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Title: The meanings of menopause : identifying the bio-psycho-social predictors of the propensity for treatment at menopause
Author: Rubinstein, Helena
Awarding Body: University of Cambridge
Current Institution: University of Cambridge
Date of Award: 2013
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All women will experience menopause by the time they have reached mid life. So it is surprising that, in comparison with other female reproductive experiences such as menarche, pregnancy and childbirth, there is relatively little research from a psychological perspective. The main aims of this study were to explore how women make sense of the menopause, to assess which factors predict symptom severity and treatment utilisation and to explore how women’s beliefs about menopause are located within their social context. The study comprised three stages. Study 1 was a quantitative study with 149 women to develop new measures to assess women’s beliefs. The new belief scales were incorporated into study 2 which was a larger study with 344 women recruited from the general population and from specialist menopause clinics. This study sought to identify the factors that predict symptom severity and treatment utilisation. The main analysis was with 295 women who were peri- and postmenopause. A range of validated scales were used and a treatment utilisation scale was created. Hierarchical multiple regression and structural equation modelling were used to identify predictors of symptom severity and treatment utilisation. A sub-sample of 30 women from study 2 went on to participate in study 3 which was a qualitative study designed to explore how beliefs about menopause influence symptom perception and decisions about treatment in the context of women’s daily lives. Diaries were completed and used in interviews in study 3 to enable more accurate recall of the social context of menopause events. Thematic analysis was used to analyse the data. Ninety one percent of the women in this study had sought treatment for menopause symptoms and the main predictors of treatment utilisation was symptom severity and the belief that menopause was a pathological illness. A key finding was that four social constructions of menopause were prevalent in this sample: menopause renders women invisible and unvalued, menopause is an illness that changes women, menopause is amenable to treatment with hormone therapy, and menopause is a temporary phase after which there is recovery. These four beliefs were significantly predictive of perceptions of symptom severity and of treatment utilisation. Furthermore, the social constructions mediated between symptom severity and different categories of treatment utilisation. Qualitative analysis revealed that women have inadequate knowledge of menopause and can be surprised and distressed by its onset, menopause is little talked of and is still 'taboo', menopause is regarded by women as a significant phenomenon that changes them but this is not often acknowledged publicly, women and clinicians have difficulty in making attributions to menopause and neither women nor clinicians are able to define 'normality' at menopause. These findings have major implications for how women interpret their symptoms, for how to manage the expectations of women in their 40s and 50s, and for how clinicians advise women at this stage of their life.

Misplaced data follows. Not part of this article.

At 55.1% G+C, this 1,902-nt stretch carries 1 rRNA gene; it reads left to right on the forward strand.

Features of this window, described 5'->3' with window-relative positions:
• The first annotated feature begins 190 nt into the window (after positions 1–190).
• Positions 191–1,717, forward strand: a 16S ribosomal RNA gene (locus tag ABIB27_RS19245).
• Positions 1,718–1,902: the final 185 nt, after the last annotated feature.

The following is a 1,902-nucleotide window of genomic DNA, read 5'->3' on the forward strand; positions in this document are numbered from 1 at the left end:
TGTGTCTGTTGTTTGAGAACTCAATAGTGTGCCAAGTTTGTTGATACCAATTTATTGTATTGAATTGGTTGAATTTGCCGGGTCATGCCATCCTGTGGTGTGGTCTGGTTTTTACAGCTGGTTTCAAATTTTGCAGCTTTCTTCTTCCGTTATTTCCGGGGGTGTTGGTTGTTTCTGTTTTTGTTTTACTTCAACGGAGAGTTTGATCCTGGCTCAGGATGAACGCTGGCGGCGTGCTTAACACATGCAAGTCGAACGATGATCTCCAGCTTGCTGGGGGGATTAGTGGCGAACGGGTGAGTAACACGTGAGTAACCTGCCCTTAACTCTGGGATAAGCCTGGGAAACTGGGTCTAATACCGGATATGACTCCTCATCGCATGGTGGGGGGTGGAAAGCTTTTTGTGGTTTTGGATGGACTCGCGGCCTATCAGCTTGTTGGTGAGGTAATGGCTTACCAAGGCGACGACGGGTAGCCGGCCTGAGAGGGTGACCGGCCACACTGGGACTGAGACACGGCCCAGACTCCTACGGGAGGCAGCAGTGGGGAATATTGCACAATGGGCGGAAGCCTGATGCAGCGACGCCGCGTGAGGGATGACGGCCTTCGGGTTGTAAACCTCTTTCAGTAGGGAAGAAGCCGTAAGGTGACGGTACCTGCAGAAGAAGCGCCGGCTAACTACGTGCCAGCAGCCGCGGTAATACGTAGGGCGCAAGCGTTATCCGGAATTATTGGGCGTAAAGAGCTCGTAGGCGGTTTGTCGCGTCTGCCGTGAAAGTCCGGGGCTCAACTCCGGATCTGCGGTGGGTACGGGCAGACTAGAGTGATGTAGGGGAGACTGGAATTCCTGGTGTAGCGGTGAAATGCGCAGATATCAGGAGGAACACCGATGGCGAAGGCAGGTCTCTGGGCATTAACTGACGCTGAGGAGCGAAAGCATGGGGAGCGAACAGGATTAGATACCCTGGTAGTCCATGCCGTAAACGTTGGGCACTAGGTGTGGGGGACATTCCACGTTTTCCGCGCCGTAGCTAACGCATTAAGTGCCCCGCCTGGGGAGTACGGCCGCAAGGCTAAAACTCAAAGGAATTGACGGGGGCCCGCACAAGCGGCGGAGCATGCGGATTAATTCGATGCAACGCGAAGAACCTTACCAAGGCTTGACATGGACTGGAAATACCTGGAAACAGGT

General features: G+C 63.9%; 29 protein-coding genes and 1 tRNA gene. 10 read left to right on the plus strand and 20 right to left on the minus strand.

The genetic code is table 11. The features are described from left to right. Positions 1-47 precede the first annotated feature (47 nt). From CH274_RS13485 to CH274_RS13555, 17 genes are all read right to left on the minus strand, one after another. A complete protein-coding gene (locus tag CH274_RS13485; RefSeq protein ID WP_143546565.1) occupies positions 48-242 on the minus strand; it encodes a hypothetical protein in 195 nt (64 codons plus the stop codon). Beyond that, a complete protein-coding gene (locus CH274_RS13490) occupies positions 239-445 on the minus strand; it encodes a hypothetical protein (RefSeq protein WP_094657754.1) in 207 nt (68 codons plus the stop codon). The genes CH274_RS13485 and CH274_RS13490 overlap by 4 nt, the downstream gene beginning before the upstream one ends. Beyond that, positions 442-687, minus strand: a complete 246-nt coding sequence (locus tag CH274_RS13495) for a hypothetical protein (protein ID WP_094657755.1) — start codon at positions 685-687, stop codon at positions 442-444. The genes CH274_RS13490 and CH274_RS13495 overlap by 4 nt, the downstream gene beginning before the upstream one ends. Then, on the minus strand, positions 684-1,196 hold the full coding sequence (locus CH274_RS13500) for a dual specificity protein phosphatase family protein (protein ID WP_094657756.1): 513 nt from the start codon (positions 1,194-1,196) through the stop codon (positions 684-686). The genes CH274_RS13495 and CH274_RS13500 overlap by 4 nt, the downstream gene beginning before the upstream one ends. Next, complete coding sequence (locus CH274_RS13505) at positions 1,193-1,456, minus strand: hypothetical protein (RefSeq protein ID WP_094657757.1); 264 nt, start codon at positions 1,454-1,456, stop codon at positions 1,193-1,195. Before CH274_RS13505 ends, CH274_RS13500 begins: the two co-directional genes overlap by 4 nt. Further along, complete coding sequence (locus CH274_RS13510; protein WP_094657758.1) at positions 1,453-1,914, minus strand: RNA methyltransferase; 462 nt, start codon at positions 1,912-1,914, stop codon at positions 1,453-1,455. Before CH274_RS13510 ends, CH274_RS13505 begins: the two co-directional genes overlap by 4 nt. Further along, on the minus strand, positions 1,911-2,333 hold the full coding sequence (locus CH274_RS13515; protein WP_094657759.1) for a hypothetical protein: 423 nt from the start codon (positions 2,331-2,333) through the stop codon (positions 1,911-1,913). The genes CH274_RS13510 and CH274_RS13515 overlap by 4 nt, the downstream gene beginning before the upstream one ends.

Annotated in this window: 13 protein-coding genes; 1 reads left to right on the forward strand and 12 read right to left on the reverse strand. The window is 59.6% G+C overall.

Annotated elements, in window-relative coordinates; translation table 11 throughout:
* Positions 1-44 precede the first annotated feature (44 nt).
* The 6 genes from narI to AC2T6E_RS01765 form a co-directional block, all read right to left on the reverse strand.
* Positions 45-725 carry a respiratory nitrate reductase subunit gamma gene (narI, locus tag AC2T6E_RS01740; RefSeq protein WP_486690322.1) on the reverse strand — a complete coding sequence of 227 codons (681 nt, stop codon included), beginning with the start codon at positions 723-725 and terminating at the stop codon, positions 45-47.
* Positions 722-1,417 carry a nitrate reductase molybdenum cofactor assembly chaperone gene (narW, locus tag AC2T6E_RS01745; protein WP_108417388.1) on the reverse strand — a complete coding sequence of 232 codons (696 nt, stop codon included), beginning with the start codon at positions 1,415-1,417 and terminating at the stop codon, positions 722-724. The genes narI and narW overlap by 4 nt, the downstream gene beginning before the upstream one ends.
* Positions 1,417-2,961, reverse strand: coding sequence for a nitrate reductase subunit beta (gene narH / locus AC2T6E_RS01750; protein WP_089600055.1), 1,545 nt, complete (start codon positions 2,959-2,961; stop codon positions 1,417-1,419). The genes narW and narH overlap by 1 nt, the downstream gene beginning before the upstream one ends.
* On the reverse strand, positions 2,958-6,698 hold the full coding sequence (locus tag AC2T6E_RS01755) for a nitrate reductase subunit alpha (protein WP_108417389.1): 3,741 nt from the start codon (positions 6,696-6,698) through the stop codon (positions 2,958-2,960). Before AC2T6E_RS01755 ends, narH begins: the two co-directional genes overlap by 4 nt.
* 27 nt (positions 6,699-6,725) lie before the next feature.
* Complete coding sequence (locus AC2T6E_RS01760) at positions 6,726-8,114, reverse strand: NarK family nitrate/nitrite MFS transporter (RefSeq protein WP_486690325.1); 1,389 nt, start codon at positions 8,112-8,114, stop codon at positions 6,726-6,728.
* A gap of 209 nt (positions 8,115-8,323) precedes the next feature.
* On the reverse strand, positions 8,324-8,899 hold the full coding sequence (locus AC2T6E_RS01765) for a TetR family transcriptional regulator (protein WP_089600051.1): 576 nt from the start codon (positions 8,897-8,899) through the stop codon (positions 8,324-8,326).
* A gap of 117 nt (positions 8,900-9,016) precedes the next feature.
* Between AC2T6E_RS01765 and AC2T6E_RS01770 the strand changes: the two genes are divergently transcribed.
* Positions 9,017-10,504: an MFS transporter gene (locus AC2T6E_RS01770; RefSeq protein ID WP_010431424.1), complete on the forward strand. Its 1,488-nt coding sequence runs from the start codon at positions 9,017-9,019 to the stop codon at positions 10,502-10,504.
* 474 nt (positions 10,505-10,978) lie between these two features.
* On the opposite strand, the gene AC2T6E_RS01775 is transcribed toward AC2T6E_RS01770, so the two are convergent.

Supervisor: Not available Sponsor: Not available
Qualification Name: Thesis (Ph.D.) Qualification Level: Doctoral